"Our server is abroad, and thus they can only block the Web address. To read our Web site you have to use a special tool for reading sensitive Web sites overseas," the manager, also surnamed Liu, said.

Chinese netizens are increasingly restricted by new regulations imposed on Internet cafes, too.

Customers using Internet cafes are now expected to verify their identity before going online, hurting many businesses, according to a cybercafe manager in the southwestern city of Chongqing.

"Our Internet café has installed monitors for police to check up on, in case something happens," the manager said.

In the southern island province of Hainan, all citizens will be required to register with their national identity cards before browsing the Internet in Internet cafés, beginning Jan. 1, 2009.

Qin Geng, a member of the Independent Chinese PEN authors' group in the provicial capital of Haikou, said the move was ostensibly aimed at preventing minors from accessing the Internet.

"Minors don’t have ID cards. How can they get into an Internet café? I think the authorities want to use this to strengthen control over the Internet," Qin said.

Blocked again

Meanwhile, the authorities are beginning once more to block sites that were unblocked during the Olympics, including those of the BBC, Radio Free Asia, Voice of America, and other foreign news sites deemed too sensitive for Chinese netizens to view.

"We have been unable to access the RFA Web site for a while since late last month," Agricultural News Weekly editor Huang Liangtian said.

"Other media, such as the [Hong Kong-based] Ming Pao are also difficult to access if they aren't very complimentary about the Chinese government," Huang added.

"Sometimes you can access these sites, but it takes a long time. Sometimes you can’t. It's the same with the BBC and the VOA as well."

"This is their way of imposing a superficial stability on society. They think stability is everything, more important even than law and freedom," he said.

Repeated calls to the General Administration of Press and Publications under the State Council, China's cabinet, produced a busy signal during office hours.

Official defense

But government officials have publicly defended the decision to block certain sites.

Foreign ministry spokesman Liu Jianchao told reporters Tuesday that the Chinese government had a right to censor Web sites that violate the country’s laws.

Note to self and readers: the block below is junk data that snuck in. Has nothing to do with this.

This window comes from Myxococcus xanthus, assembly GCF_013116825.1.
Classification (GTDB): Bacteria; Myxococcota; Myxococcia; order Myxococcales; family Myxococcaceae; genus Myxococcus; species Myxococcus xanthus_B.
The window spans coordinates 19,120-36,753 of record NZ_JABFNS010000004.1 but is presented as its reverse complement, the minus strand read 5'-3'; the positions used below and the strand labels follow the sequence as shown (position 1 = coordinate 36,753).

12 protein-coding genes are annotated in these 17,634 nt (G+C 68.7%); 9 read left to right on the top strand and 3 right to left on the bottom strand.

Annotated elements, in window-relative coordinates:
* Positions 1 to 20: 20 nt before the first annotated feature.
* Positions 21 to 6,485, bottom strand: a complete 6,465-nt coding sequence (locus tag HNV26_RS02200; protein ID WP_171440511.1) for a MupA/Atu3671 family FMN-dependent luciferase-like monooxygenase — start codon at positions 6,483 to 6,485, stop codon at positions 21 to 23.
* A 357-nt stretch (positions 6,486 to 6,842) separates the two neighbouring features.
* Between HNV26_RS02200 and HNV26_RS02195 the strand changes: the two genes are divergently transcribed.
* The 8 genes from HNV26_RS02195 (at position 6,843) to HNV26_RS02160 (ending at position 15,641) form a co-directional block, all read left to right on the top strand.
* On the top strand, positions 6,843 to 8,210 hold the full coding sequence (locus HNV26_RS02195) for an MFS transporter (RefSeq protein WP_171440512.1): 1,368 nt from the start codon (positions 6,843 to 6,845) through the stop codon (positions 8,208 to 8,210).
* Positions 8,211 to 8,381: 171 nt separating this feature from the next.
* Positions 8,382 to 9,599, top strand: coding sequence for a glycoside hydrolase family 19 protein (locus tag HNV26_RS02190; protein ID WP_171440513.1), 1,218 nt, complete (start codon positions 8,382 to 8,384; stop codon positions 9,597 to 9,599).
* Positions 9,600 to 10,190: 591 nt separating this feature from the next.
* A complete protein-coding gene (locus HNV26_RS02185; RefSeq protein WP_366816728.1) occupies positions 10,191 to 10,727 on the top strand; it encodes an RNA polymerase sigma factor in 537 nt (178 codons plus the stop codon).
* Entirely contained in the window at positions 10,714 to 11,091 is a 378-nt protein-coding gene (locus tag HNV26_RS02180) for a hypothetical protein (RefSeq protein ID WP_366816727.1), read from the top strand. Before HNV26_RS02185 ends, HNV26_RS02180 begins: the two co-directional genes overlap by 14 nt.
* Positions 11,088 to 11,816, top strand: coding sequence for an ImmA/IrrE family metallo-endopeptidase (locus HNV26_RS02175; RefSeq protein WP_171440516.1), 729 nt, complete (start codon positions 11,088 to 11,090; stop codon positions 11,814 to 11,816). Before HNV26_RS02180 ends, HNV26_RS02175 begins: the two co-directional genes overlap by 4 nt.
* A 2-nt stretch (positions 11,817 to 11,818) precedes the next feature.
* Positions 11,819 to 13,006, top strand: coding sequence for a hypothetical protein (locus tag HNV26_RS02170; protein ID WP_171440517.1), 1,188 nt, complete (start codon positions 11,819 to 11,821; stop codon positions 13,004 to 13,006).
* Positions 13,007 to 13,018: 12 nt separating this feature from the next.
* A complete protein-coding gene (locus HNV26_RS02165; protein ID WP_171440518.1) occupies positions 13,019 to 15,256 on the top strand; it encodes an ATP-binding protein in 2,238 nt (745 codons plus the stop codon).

He added that “some Web sites,” which he didn't identify, had violated China’s law against "splitting the motherland" by suggesting that there are two Chinasa reference to the Beijing government’s longstanding position that mainland China and Taiwan form a single Chinese nation.

"I hope that the Web sites in question will be able to self-regulate and not do things that violate Chinese law and, for the sake of both sides, develop conditions for Web site cooperation," Liu said, according to a transcript posted on the Foreign Ministry’s Web site.

Savvy netizens

But Web-savvy Chinese citizens can still access sensitive information online, getting around broad-brush controls aimed at keeping unwanted content away from the majority of Chinese.

As a manager of an Internet company in Guangzhou surnamed Xin said, "The Internet is not like the traditional media, and online news cannot be completely blocked."

Another Internet user surnamed Liu said it was impossible for China to turn back the clock on the development of the Internet.

"For instance, Charter 08 is the thing the government hates most, but it is now everywhere, mostly on blogs," he said.

"Of course the government can ban the blog, but we can build up another blog in just a few minutes. The problem is that people now don’t believe official information. They prefer to get their information from the Internet."

Original reporting in Mandarin by Xin Yu and Yan Xiu, and in Cantonese by Lee Wing Chun. Mandarin service director: Jennifer Chou. Cantonese service director: Shiny Li. Translated by Chen Ping. Written for the Web in English by Luisetta Mudie. Edited by Sarah Jackson-Han

CH. 1: MANDARIN | CANTONESE

CH. 2: VIETNAMESE | BURMESE | KOREAN

CH. 3: KHMER | LAO | UYGHUR

CH. 4: TIBETAN